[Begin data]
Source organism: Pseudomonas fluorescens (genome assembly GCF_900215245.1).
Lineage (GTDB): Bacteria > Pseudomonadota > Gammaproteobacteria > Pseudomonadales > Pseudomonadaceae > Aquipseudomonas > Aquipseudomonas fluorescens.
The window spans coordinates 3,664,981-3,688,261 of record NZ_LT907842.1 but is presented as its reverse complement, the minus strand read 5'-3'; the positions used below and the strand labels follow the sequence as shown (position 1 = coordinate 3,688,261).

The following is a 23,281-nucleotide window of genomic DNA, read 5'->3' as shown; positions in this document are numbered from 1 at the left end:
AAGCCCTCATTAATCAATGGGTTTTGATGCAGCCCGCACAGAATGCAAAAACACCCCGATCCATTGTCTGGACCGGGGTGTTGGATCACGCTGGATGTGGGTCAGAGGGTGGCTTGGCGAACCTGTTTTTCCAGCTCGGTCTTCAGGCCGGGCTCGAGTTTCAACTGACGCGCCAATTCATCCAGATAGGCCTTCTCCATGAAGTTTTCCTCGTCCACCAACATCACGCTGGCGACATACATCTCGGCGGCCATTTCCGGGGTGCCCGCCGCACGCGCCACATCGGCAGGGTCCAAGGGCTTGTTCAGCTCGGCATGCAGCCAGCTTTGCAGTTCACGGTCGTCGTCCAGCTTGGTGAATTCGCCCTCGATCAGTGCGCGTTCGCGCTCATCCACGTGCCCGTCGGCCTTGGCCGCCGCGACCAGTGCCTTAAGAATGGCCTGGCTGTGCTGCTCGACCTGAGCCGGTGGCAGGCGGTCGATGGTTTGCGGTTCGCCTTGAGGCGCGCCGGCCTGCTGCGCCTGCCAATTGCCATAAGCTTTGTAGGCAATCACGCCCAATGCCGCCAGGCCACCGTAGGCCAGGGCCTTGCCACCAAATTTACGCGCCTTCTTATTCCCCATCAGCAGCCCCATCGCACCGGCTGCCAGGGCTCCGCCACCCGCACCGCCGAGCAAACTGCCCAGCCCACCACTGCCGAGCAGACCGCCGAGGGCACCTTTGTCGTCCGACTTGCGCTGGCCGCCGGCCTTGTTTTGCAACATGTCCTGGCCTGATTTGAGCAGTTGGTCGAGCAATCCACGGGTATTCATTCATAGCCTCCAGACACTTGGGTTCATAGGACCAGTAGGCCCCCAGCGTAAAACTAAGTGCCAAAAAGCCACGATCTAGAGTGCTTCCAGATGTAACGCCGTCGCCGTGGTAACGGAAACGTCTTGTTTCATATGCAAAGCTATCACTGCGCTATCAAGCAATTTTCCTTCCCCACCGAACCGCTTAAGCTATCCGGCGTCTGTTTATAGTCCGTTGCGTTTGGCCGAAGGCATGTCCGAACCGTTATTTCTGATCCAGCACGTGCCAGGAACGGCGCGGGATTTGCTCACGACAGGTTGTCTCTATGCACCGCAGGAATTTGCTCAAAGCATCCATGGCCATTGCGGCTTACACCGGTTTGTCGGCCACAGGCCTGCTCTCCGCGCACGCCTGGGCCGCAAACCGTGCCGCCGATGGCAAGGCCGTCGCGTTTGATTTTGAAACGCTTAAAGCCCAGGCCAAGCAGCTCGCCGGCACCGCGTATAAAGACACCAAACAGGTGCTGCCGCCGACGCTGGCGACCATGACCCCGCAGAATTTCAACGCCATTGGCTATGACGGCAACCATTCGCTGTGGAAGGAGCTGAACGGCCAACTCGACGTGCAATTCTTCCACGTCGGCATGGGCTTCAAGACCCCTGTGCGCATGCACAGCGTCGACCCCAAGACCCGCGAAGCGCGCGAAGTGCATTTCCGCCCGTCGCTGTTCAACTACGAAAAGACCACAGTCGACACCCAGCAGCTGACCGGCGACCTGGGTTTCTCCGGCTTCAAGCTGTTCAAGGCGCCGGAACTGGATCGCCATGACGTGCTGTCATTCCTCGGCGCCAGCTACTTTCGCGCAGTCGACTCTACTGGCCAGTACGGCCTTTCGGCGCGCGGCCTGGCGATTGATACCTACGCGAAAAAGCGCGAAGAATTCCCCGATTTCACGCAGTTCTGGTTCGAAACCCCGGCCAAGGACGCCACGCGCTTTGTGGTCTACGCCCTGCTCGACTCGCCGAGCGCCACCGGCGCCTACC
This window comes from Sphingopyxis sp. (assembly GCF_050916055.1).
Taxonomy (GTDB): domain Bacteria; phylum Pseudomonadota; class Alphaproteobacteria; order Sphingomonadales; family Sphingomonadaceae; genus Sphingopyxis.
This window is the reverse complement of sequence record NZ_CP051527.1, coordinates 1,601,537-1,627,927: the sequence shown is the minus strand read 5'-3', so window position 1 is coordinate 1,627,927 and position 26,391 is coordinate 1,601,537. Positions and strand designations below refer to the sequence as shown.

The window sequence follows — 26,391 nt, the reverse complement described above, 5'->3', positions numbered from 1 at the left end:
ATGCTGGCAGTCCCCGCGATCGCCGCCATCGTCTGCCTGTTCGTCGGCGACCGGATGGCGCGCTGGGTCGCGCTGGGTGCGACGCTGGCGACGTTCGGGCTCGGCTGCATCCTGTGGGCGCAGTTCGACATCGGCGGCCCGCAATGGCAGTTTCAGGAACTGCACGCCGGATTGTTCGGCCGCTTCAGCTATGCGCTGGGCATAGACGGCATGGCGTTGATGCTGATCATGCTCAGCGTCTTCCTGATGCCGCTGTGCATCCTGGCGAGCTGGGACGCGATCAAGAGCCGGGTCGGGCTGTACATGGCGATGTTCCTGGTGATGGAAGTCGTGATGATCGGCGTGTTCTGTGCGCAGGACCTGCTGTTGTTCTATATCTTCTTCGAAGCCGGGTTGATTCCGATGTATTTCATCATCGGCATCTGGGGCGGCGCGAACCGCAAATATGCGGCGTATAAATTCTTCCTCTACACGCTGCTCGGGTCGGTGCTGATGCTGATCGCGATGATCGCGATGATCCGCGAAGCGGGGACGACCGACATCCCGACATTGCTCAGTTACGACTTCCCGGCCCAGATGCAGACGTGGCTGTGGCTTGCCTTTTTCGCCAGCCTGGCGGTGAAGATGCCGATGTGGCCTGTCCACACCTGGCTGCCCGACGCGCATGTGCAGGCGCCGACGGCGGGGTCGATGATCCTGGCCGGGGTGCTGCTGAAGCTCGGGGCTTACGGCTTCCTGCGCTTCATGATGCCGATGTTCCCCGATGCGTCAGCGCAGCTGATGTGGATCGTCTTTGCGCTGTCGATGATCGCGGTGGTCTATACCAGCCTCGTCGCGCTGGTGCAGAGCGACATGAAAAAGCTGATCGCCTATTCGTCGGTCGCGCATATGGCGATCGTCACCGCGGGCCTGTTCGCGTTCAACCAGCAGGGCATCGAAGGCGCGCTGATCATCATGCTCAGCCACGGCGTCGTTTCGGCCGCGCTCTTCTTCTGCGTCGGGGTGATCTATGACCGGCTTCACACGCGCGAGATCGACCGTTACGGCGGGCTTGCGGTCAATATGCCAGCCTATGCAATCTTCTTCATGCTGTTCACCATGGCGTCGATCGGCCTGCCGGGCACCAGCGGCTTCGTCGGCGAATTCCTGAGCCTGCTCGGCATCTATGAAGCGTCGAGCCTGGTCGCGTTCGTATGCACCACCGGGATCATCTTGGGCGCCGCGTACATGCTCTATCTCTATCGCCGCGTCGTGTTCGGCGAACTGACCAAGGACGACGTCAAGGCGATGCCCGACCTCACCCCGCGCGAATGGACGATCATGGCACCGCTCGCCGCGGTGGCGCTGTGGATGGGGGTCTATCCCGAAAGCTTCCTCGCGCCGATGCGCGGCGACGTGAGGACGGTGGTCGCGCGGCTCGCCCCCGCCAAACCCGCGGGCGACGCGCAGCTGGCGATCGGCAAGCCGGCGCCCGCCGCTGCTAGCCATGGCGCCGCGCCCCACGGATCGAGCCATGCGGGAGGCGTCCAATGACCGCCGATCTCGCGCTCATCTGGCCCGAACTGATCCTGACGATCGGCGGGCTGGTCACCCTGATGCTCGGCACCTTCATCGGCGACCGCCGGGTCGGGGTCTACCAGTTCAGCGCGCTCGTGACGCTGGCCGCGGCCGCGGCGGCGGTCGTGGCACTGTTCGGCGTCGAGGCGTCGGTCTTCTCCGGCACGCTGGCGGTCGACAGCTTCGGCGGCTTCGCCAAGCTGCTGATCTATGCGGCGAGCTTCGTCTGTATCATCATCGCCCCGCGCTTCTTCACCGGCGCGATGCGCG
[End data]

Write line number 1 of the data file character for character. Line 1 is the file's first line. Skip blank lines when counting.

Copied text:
Source organism: Pseudomonas fluorescens (genome assembly GCF_900215245.1).